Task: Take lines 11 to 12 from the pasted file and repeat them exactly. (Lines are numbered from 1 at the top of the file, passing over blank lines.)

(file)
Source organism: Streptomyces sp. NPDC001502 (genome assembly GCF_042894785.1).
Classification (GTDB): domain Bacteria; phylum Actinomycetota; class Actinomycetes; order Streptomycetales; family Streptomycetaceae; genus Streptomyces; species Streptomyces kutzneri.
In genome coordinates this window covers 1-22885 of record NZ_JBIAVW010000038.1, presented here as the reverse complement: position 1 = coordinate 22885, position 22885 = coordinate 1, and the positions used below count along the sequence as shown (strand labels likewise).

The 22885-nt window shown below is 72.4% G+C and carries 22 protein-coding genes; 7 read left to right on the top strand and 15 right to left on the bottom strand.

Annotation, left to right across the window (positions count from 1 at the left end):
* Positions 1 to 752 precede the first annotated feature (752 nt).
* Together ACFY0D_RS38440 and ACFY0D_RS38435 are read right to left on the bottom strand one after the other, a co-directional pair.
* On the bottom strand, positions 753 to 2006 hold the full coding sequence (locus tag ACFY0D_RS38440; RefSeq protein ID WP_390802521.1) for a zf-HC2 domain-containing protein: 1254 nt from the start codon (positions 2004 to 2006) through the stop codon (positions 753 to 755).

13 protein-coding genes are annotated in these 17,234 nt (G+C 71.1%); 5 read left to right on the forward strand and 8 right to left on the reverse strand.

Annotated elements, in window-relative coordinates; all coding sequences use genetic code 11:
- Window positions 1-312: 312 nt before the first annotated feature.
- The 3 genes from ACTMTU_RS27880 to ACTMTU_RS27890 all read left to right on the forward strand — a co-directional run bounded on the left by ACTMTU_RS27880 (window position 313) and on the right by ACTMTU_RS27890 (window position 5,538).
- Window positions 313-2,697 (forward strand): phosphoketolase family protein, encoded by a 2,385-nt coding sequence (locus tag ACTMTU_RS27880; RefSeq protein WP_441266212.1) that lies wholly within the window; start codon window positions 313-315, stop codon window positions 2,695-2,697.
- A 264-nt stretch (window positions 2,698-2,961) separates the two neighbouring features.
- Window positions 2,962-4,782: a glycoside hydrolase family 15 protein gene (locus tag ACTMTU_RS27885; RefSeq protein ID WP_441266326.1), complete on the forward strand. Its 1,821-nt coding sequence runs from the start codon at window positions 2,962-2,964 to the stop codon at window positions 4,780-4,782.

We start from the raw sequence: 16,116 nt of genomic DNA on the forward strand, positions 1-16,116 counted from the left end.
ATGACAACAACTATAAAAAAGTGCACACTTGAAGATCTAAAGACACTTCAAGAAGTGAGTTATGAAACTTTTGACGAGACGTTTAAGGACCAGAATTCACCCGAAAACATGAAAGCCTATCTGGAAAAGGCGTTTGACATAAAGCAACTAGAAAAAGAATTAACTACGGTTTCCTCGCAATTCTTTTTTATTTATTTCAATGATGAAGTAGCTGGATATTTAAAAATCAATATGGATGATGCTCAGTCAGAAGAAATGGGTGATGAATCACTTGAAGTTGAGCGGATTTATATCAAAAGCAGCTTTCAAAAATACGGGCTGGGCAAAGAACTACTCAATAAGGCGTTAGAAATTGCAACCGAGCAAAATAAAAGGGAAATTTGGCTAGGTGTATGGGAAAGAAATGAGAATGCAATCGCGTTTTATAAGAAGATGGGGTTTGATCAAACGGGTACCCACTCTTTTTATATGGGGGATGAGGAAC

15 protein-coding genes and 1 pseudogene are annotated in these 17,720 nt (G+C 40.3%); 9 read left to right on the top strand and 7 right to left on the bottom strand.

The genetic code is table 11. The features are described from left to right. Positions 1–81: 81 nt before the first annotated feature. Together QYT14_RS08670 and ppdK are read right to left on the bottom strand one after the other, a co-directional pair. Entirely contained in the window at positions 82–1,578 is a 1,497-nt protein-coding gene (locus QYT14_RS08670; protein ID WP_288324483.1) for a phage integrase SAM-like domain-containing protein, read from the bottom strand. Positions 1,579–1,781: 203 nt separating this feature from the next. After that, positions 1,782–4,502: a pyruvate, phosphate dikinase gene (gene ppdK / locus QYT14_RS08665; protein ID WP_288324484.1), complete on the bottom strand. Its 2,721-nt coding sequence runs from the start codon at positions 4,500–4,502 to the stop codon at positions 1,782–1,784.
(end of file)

- Window positions 1-312: 312 nt before the first annotated feature.
- The 3 genes from ACTMTU_RS27880 to ACTMTU_RS27890 all read left to right on the forward strand — a co-directional run bounded on the left by ACTMTU_RS27880 (window position 313) and on the right by ACTMTU_RS27890 (window position 5,538).